Symptoms of IRs
Most IRs are mild to moderate in severity and the most common symptoms are influenza-like.1 Approximately 90% of patients experience symptoms such as pruritus, urticaria, and skin flushing, 40% have wheezing, and 30% to 35% demonstrate hypotension and gastrointestinal symptoms occurring within minutes to hours after drug administration. There are, however, other manifestations that can occur within different body systems, such as cardiovascular, central nervous system, dermatologic, endocrine, gastrointestinal, genitourinary, musculoskeletal, psychiatric, and respiratory effects.2 Some agents are associated with specific symptoms. For example, oxaliplatin can cause acute laryngopharyngeal dysesthesia, which is a cold sensation with dyspnea, difficulty talking and swallowing, jaw tightness, and odd sensations in the mouth.1
Prevention and Treatment of IRs
Premedication is frequently used with many different types of anticancer agents and this approach is effective in lowering the risk of an IR. For example, in one study, IRs were reduced from 26% to 10%, and severe IRs were reduced from 5% to 1%, with the use of premedications.7
The agents used for premedication will vary depending on the anticancer regimen, but commonly will include a corticosteroid such as dexamethasone and an antihistamine such as diphenhydramine.7 In addition, baseline vital signs will be recorded and patients will be asked about their medical history, past allergic disorders, and other drugs they may be taking to establish if any risk factors are present.1 During anticancer treatment administration, slowing the infusion rate can also help prevent an IR.2
During treatment infusion, the patient is closely monitored, and vital signs may be taken. If an IR occurs, infusion of the anticancer agent will be halted, which will resolve symptoms in most cases. Depending on the symptoms, corticosteroids, antihistamines, and oxygen may be administered. For patients who are experiencing hypotension, a position change may be initiated.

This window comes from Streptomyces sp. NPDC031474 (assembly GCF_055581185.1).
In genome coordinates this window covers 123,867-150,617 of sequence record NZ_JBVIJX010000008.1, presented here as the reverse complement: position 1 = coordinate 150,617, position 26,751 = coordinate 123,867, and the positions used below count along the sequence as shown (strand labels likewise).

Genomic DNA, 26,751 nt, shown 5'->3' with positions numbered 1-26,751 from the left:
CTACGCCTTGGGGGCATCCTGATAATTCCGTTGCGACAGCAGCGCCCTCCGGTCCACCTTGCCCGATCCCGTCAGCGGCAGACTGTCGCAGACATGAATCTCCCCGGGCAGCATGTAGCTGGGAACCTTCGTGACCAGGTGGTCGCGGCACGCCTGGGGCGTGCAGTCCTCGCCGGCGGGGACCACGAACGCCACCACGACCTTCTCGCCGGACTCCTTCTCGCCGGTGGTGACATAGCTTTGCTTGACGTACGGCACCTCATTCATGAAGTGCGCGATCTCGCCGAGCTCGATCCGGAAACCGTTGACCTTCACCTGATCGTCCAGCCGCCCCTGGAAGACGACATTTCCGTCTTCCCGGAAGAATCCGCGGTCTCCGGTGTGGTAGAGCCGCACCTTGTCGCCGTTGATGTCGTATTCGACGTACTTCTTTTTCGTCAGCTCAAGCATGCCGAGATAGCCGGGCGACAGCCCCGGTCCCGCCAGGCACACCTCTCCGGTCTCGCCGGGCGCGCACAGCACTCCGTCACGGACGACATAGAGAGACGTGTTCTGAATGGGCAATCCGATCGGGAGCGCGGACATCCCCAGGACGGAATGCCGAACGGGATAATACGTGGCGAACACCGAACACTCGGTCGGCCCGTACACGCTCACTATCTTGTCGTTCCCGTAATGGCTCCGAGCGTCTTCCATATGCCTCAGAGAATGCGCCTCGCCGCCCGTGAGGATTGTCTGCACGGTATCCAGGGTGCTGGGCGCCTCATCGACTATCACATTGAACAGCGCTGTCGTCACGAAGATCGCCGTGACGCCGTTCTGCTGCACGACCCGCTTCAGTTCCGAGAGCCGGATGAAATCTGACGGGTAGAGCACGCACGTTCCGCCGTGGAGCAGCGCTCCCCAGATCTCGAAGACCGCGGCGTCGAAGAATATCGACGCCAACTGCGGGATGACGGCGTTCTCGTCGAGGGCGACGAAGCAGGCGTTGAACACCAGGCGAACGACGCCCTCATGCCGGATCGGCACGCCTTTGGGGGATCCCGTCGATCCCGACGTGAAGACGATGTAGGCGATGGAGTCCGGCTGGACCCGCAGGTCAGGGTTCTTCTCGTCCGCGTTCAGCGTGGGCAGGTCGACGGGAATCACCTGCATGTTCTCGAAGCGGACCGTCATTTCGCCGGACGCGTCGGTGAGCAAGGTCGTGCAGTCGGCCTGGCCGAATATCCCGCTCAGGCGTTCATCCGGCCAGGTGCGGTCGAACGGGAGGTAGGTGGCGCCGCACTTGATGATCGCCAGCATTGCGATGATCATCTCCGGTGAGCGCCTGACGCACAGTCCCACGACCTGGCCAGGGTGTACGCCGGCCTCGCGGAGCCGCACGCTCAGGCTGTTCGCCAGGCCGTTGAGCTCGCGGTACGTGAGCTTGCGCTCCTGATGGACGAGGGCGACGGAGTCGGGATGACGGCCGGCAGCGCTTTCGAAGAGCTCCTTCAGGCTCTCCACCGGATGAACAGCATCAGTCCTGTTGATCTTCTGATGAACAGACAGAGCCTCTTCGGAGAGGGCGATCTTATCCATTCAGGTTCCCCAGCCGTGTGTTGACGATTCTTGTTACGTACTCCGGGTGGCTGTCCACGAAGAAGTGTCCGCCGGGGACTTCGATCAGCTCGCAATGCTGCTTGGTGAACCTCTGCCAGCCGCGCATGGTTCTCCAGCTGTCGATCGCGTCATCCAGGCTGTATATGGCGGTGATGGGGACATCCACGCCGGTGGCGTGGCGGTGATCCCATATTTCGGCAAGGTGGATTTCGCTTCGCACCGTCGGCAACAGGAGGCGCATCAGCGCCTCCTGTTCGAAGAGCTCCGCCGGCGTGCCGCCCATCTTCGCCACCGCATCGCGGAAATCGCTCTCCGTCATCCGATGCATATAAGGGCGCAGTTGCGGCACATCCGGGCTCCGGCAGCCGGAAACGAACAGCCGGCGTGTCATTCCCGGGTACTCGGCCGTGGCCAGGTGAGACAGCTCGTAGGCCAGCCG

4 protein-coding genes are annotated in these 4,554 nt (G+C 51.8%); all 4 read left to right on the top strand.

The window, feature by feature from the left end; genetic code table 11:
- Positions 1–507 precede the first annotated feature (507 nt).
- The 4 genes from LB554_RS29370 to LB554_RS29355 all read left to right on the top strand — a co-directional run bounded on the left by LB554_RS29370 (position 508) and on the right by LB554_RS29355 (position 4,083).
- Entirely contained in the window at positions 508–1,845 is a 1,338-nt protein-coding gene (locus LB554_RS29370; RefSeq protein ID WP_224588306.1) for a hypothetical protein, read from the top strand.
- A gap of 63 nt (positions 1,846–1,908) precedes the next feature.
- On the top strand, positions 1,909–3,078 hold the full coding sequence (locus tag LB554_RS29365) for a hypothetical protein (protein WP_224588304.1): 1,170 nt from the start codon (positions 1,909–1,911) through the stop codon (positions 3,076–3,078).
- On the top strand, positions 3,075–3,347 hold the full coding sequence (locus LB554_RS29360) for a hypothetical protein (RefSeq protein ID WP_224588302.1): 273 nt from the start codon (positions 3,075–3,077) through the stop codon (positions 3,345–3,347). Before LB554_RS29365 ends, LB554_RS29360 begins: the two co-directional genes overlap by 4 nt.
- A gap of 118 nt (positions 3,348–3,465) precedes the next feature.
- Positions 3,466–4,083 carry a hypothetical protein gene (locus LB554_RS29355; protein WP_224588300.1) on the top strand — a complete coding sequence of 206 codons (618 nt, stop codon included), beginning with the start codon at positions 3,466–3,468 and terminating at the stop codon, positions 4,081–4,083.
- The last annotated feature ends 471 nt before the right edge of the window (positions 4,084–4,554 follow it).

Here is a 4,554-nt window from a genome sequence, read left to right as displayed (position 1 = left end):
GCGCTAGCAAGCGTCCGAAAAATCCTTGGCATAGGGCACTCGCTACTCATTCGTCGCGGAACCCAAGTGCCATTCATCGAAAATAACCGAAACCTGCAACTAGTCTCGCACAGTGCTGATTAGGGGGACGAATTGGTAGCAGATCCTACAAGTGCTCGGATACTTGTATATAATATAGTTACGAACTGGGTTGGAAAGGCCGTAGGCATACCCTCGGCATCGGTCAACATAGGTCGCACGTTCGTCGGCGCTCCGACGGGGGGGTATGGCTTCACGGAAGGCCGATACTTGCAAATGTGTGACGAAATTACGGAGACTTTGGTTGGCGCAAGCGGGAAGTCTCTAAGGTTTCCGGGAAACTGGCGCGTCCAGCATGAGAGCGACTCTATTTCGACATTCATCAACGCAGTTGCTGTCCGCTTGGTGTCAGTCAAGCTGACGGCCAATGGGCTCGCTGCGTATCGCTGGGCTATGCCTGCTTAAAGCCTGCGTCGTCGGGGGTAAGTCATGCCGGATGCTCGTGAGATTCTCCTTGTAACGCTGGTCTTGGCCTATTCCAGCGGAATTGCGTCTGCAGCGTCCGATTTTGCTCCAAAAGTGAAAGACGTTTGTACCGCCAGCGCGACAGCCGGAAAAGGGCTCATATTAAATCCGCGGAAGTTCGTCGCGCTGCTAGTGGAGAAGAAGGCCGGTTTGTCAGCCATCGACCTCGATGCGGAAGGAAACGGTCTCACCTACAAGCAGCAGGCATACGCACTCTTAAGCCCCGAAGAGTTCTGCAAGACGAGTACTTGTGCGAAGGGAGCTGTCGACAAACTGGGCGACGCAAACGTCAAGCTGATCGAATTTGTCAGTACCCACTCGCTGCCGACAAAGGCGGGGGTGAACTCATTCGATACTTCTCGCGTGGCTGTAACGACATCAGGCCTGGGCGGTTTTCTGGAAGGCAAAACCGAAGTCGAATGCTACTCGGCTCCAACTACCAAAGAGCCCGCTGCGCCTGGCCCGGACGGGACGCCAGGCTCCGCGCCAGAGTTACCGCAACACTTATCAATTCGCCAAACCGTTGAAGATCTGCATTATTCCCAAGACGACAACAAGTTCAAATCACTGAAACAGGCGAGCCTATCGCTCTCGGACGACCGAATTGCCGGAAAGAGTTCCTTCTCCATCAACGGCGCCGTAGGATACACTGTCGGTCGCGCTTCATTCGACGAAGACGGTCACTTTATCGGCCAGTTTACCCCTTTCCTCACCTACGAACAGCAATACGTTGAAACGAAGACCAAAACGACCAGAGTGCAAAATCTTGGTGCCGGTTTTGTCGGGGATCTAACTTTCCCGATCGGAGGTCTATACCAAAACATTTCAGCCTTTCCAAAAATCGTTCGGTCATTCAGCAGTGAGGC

For more severe IRs, particularly those involving respiratory symptoms or severe hypotension, more aggressive measures are typically initiated. If anaphylaxis is suspected, treatment may include epinephrine, an antihistamine, anti–hypotensive or hypertensive agents, a beta-blocker, and corticosteroids. For cytokine release syndrome or other hypersensitivity reactions, treatment includes an antihistamine and a corticosteroid.
Depending on the severity and type of reaction, patients may be rechallenged with the anticancer agent, although they are typically infused at a slower rate.
- Roselló S, Blasco I, García Fabregat L, et al. Management of infusion reactions to systemic anticancer therapy: ESMO Clinical Practice Guidelines. Ann Oncol. 2017;28 (suppl_4):iv100-iv118.
- Vogel WH. Infusion reactions: diagnosis, assessment, and management. Clin J Oncol Nurs. 2010;14(2):E10-E21.
- Thompson LM, Eckmann K, Boster BL, et al. Incidence, risk factors, and management of infusion-related reactions in breast cancer patients receiving trastuzumab. Oncologist. 2014;19(3):228-234.
- Song X, Long SR, Barber B, et al. Systematic review on infusion reactions associated with chemotherapies and monoclonal antibodies for metastatic colorectal cancer. Curr Clin Pharmacol. 2012;7(1):56-65.
- Bupathi M, Hajjar J, Bean S, et al. Incidence of infusion reactions to anti-neoplastic agents in early phase clinical trials: the MD Anderson Cancer Center experience. Invest New Drugs. 2017;35(1):59-67.
- Bernardez B, Franco B, Mayo N, et al. Real world of infusion related reactions in an oncology outpatient clinic. J Clin Oncol. 2018;36 (15_suppl):e18872.
- Chung CH. Managing premedications and the risk for reactions to infusional monoclonal antibody therapy. Oncologist. 2008;13(6):725-732.